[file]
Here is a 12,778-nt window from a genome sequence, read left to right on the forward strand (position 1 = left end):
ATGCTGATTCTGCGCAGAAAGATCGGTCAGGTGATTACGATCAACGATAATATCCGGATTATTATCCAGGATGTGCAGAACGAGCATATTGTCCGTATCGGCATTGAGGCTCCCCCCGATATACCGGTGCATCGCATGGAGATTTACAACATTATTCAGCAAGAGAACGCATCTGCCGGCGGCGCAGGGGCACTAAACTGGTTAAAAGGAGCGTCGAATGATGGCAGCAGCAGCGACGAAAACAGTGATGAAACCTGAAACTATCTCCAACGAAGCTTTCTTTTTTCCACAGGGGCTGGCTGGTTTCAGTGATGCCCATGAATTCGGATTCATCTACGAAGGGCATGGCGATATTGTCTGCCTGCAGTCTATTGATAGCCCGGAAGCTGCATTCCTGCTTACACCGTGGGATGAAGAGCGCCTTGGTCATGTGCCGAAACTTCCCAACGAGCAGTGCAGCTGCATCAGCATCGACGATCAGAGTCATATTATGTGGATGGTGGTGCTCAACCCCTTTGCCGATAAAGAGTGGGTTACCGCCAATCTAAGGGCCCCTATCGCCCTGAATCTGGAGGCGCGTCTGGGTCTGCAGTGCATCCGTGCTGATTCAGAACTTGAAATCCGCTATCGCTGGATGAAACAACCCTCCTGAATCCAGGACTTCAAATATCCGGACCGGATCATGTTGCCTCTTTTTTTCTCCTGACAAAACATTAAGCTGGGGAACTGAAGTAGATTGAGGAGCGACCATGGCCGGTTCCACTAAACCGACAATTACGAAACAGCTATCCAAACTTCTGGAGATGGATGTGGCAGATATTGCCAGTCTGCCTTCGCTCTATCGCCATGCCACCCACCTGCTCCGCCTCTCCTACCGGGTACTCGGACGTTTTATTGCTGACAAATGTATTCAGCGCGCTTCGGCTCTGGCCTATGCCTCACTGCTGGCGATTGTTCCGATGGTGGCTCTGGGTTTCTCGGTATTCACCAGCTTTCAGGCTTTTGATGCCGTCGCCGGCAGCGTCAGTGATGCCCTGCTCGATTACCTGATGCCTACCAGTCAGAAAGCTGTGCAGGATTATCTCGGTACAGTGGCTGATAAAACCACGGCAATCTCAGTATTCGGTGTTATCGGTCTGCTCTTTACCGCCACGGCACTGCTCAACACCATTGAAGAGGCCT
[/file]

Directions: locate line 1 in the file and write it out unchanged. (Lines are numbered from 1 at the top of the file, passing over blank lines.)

Here is a 12,778-nt window from a genome sequence, read left to right on the forward strand (position 1 = left end):